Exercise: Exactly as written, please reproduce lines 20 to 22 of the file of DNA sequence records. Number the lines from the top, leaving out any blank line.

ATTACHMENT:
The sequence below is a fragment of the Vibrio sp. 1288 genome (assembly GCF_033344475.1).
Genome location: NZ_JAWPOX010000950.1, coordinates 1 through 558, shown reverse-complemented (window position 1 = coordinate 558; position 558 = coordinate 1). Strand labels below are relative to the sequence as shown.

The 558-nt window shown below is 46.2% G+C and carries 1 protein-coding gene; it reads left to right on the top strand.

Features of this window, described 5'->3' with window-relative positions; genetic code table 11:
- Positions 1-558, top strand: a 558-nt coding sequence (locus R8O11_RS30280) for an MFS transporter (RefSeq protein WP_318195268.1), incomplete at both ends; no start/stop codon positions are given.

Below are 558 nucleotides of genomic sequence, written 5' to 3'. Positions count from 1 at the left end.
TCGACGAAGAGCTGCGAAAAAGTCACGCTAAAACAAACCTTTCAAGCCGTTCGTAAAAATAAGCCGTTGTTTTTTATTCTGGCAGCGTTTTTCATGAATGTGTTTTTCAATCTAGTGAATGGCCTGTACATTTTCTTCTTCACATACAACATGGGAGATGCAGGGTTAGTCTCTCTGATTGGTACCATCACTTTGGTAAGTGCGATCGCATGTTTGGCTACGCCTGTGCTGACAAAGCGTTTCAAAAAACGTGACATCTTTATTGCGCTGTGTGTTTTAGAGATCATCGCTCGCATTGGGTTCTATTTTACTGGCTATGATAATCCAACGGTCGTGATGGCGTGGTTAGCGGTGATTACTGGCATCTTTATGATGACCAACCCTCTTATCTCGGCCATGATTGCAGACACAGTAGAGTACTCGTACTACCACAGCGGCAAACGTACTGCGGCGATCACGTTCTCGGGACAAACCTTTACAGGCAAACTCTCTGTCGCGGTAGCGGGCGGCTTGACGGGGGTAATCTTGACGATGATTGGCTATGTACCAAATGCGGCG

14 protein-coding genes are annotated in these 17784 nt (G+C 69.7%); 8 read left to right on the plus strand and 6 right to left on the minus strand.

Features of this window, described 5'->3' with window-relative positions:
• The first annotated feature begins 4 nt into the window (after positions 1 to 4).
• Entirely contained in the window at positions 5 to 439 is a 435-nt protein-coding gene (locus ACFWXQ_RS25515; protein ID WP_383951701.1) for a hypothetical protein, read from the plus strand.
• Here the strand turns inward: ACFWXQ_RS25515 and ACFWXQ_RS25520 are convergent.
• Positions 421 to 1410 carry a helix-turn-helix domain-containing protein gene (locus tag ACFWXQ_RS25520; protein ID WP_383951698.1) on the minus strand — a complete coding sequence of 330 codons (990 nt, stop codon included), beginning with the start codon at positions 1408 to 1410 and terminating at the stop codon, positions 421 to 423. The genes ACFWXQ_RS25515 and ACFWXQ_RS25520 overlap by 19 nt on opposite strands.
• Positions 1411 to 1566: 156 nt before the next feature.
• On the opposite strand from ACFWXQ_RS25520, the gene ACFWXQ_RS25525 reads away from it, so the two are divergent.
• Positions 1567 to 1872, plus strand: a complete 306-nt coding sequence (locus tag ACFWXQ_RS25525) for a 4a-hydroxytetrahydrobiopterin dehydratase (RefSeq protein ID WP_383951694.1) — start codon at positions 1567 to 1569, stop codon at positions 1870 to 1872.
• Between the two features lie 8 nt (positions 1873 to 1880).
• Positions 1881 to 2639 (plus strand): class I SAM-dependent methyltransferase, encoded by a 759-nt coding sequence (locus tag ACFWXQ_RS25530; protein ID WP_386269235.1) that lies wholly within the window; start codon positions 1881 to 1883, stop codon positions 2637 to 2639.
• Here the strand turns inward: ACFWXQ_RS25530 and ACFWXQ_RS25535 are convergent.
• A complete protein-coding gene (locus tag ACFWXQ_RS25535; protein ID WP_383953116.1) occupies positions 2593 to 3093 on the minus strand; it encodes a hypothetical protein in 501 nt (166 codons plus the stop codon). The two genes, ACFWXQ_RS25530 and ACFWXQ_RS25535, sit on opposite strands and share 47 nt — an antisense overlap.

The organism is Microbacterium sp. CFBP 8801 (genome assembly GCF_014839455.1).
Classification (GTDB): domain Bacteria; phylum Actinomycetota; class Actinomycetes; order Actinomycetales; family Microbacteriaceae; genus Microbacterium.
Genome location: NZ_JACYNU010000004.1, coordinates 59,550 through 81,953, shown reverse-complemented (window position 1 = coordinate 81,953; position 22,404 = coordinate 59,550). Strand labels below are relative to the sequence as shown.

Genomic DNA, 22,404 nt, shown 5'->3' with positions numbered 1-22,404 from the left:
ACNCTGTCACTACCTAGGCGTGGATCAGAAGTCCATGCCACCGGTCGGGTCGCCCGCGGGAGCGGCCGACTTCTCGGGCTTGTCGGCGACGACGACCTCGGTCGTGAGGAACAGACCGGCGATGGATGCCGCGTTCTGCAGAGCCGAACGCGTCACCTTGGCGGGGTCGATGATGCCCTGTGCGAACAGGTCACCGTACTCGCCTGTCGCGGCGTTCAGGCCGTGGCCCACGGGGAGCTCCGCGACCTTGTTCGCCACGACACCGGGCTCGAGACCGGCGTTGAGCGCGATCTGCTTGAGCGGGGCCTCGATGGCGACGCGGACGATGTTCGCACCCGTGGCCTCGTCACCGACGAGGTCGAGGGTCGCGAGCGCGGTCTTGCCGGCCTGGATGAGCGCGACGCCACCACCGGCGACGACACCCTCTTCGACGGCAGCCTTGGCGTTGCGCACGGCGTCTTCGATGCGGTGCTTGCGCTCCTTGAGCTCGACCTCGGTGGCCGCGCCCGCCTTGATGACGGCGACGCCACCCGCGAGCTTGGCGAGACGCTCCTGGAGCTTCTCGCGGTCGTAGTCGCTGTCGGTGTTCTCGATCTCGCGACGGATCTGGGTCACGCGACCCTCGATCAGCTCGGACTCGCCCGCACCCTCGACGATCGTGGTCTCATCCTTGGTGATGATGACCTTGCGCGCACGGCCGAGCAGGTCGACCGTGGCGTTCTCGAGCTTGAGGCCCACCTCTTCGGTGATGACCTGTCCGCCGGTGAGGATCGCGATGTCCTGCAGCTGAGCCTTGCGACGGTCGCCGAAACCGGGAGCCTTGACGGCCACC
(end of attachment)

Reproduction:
• A complete protein-coding gene (locus tag ACFWXQ_RS25535; protein ID WP_383953116.1) occupies positions 2593 to 3093 on the minus strand; it encodes a hypothetical protein in 501 nt (166 codons plus the stop codon). The two genes, ACFWXQ_RS25530 and ACFWXQ_RS25535, sit on opposite strands and share 47 nt — an antisense overlap.

The organism is Microbacterium sp. CFBP 8801 (genome assembly GCF_014839455.1).
Classification (GTDB): domain Bacteria; phylum Actinomycetota; class Actinomycetes; order Actinomycetales; family Microbacteriaceae; genus Microbacterium.